Welcome to the first ever book review on this site which I am going to henceforth call by the clever title of The Sinister Reader! And this, friends, is why you come up with your better ideas *after* you’ve had your morning coffee. Despite the amazing title that was clearly thought up while I’m still waking up, this new segment is something I’ve had in the works for a while and I’ve decided that now is the perfect time to launch it. As we all know, February is part of the ass end of the winter season and it can be a little on the depressing side. This is the time of year to get together with those you’re closest to. Get comfy with a good old forgotten book. Maybe even take a trip to somewhere close to the water. And since it’s the month where pop culture turns every storefront and advertisement to happy thoughts and hearts and stuff, I thought I would start off The Sinister Reader right by covering tales that encompass all these lovely things that give me so much joy to think about. So grab your dusty old forbidden tome, get comfy with your cult-mates and let’s listen to the lapping waves of the harbor as we wait for the old ones to rise up and say hello because February is for Love(craft)!

I’m starting this a wee bit early to first introduce these new reviews but also to get some minor points out of the way first, both for the month and for what the future of The Sinister Reader is. To address the second part first, this is going to be a permanent installment on the site but after February, we’re going to restrict this to only once a month. I’m doing this both because it’s a bit overwhelming to get too many recommendations for books at once and, let’s be real, I already don’t sleep much as it is and I do need at least a few minutes to read here and there. That said, I have been itching to share my thoughts on some of my favorite books and I have always wanted to celebrate the month of February by honoring some of my favorite stories in this genre. And to be fair, there is never going to be a time that I won’t associate the month of hearts and gushy stuff with Lovecraft just for the pun potential alone so when the opportunity came up, there was no way I wasn’t going to indulge my own stupid sense of humor.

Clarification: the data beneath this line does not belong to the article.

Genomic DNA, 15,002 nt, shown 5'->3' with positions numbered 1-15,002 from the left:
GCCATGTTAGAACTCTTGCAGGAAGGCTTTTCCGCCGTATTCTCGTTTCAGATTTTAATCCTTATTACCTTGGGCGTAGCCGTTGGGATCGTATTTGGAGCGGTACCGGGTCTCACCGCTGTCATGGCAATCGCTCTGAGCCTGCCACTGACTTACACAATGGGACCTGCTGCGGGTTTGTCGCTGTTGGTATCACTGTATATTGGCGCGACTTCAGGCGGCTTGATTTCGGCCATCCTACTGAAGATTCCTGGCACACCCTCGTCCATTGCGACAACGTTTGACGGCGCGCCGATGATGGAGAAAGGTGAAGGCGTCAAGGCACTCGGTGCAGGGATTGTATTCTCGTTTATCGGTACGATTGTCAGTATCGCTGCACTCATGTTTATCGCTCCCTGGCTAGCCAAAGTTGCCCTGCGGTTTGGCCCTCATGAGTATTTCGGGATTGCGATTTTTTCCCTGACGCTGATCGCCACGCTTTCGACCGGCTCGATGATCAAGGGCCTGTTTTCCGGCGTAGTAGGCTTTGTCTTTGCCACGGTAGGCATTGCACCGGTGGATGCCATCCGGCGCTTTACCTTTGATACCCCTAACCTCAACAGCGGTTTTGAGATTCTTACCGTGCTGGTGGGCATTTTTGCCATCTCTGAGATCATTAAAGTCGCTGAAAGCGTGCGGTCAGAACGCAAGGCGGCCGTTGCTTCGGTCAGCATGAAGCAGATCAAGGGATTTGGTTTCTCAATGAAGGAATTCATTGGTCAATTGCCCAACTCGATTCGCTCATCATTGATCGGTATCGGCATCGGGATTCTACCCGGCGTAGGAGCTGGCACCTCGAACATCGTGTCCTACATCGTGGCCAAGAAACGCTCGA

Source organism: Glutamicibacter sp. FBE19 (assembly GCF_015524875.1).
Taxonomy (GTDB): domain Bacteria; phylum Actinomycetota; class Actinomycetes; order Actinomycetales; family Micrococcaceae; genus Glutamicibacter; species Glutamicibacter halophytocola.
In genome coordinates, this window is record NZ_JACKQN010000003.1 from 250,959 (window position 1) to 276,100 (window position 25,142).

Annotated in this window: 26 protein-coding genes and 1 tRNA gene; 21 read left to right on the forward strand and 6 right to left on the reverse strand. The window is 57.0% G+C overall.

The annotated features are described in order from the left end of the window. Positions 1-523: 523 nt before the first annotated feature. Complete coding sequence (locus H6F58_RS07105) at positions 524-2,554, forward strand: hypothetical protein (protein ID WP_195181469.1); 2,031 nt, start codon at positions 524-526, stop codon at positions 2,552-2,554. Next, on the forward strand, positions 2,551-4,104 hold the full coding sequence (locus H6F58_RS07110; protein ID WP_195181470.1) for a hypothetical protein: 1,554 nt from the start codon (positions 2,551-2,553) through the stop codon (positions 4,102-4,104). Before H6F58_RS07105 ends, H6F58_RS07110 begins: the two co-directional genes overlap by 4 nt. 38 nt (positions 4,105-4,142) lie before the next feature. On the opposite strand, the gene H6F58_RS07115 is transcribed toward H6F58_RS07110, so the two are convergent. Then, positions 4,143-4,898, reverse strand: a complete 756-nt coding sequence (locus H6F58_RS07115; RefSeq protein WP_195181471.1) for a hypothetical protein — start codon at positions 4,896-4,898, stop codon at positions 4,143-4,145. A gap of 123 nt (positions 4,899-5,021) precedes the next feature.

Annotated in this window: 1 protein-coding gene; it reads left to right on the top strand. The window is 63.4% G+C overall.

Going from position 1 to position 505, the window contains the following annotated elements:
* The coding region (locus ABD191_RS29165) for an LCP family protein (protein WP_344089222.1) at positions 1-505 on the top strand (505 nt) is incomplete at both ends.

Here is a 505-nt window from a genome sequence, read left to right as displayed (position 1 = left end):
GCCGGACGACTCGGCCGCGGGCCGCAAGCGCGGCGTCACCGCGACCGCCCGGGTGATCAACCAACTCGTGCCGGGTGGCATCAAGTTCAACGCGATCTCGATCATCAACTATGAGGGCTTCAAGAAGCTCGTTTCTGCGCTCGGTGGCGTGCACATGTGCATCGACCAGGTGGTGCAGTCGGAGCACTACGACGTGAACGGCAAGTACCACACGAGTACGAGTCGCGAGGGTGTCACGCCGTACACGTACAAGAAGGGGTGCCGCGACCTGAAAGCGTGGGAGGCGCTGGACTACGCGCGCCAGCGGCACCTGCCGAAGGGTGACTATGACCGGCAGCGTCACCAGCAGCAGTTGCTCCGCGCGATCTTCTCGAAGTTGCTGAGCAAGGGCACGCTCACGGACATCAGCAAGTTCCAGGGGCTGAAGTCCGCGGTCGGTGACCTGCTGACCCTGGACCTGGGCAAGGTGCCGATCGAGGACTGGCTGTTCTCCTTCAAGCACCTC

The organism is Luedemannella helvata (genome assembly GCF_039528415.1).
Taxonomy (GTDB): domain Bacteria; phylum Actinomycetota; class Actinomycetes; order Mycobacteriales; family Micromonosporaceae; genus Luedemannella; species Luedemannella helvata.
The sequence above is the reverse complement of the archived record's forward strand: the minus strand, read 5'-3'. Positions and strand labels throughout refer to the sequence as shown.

And speaking of Lovecraft, let’s not even bother pretending that elephant isn’t there and let’s tackle that first point from before right now because that is also going to affect what review for the next month. To put it in blunt, short language: Lovecraft was horribly racist. And let’s not be coy about it by hiding behind the old “he was a product of his time” argument because from his stories and his essays, we know that wasn’t the case. He was pretty viciously racist even for his time, supporting eugenics and writing essays that were more just screeds that sit on the far side of uncomfortably cruel in their depictions of people he didn’t like. There’s even some sources who claimed that his hatred of other races was part of why his wife divorced him. Even if that isn’t true, Lovecraft made it absolutely clear what he thought of anyone who wasn’t straight and white. This makes the debate about reading his works even more sticky because it’s laced into the stories he wrote, some of which he is quite famous for. In fact, one of his most popularly adapted tales, The Horror at Red Hook, is utterly vile in its depictions of what he thinks of other races are like. This was a man who truly saw people of color (or just anyone who didn’t fit his hetero, white paradigm) as being less than human and evil. This makes for a pretty bitter and ugly legacy for himself but that said, he does have a legacy in literature that is hard to deny. Without him, we wouldn’t have a lot of the horror tropes that we use today. We also wouldn’t have everyone’s favorite elder god and massive squid monster, Cthulhu. Lovecraft built and popularized those tales of creeping dread that some of our best horror movies still use today. That said, though he helped build the formula, that doesn’t mean he owns it or even that he did it best. However rotten the foundation for those tropes might be, we don’t require the racist attitude to make these ideas worthy of reading. What’s even better is that we have new authors to take those ideas and make them brilliant, scary and hauntingly tragic in ways that outshine Lovecraft’s originals. And that’s exactly what we’re celebrating for the month of February.